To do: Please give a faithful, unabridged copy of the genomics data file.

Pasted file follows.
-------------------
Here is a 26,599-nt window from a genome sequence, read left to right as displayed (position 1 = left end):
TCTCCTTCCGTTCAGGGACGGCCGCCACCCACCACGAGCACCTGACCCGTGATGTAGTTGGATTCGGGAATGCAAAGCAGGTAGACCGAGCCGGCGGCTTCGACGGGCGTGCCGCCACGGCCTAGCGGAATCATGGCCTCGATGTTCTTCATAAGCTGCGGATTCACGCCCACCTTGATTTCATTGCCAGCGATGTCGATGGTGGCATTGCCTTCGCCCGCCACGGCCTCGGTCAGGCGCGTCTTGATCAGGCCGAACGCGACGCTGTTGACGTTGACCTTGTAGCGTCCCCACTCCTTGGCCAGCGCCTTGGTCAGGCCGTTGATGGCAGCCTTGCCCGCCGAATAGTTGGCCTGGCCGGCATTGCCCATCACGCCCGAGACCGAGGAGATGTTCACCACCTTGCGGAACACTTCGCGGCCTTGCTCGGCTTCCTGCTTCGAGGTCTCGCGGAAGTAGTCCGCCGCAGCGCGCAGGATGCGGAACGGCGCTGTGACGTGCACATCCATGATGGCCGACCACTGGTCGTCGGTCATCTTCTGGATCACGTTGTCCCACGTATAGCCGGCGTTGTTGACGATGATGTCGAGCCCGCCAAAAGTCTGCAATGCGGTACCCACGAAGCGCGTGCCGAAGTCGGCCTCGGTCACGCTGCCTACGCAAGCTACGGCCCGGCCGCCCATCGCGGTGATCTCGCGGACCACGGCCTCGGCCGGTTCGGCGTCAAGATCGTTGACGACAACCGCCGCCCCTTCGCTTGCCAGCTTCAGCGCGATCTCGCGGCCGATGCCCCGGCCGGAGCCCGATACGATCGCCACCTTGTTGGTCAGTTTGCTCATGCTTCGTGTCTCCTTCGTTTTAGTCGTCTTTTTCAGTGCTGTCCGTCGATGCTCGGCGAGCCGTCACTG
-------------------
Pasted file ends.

Here is a 26,599-nt window from a genome sequence, read left to right as displayed (position 1 = left end):
TCTCCTTCCGTTCAGGGACGGCCGCCACCCACCACGAGCACCTGACCCGTGATGTAGTTGGATTCGGGAATGCAAAGCAGGTAGACCGAGCCGGCGGCTTCGACGGGCGTGCCGCCACGGCCTAGCGGAATCATGGCCTCGATGTTCTTCATAAGCTGCGGATTCACGCCCACCTTGATTTCATTGCCAGCGATGTCGATGGTGGCATTGCCTTCGCCCGCCACGGCCTCGGTCAGGCGCGTCTTGATCAGGCCGAACGCGACGCTGTTGACGTTGACCTTGTAGCGTCCCCACTCCTTGGCCAGCGCCTTGGTCAGGCCGTTGATGGCAGCCTTGCCCGCCGAATAGTTGGCCTGGCCGGCATTGCCCATCACGCCCGAGACCGAGGAGATGTTCACCACCTTGCGGAACACTTCGCGGCCTTGCTCGGCTTCCTGCTTCGAGGTCTCGCGGAAGTAGTCCGCCGCAGCGCGCAGGATGCGGAACGGCGCTGTGACGTGCACATCCATGATGGCCGACCACTGGTCGTCGGTCATCTTCTGGATCACGTTGTCCCACGTATAGCCGGCGTTGTTGACGATGATGTCGAGCCCGCCAAAAGTCTGCAATGCGGTACCCACGAAGCGCGTGCCGAAGTCGGCCTCGGTCACGCTGCCTACGCAAGCTACGGCCCGGCCGCCCATCGCGGTGATCTCGCGGACCACGGCCTCGGCCGGTTCGGCGTCAAGATCGTTGACGACAACCGCCGCCCCTTCGCTTGCCAGCTTCAGCGCGATCTCGCGGCCGATGCCCCGGCCGGAGCCCGATACGATCGCCACCTTGTTGGTCAGTTTGCTCATGCTTCGTGTCTCCTTCGTTTTAGTCGTCTTTTTCAGTGCTGTCCGTCGATGCTCGGCGAGCCGTCACTG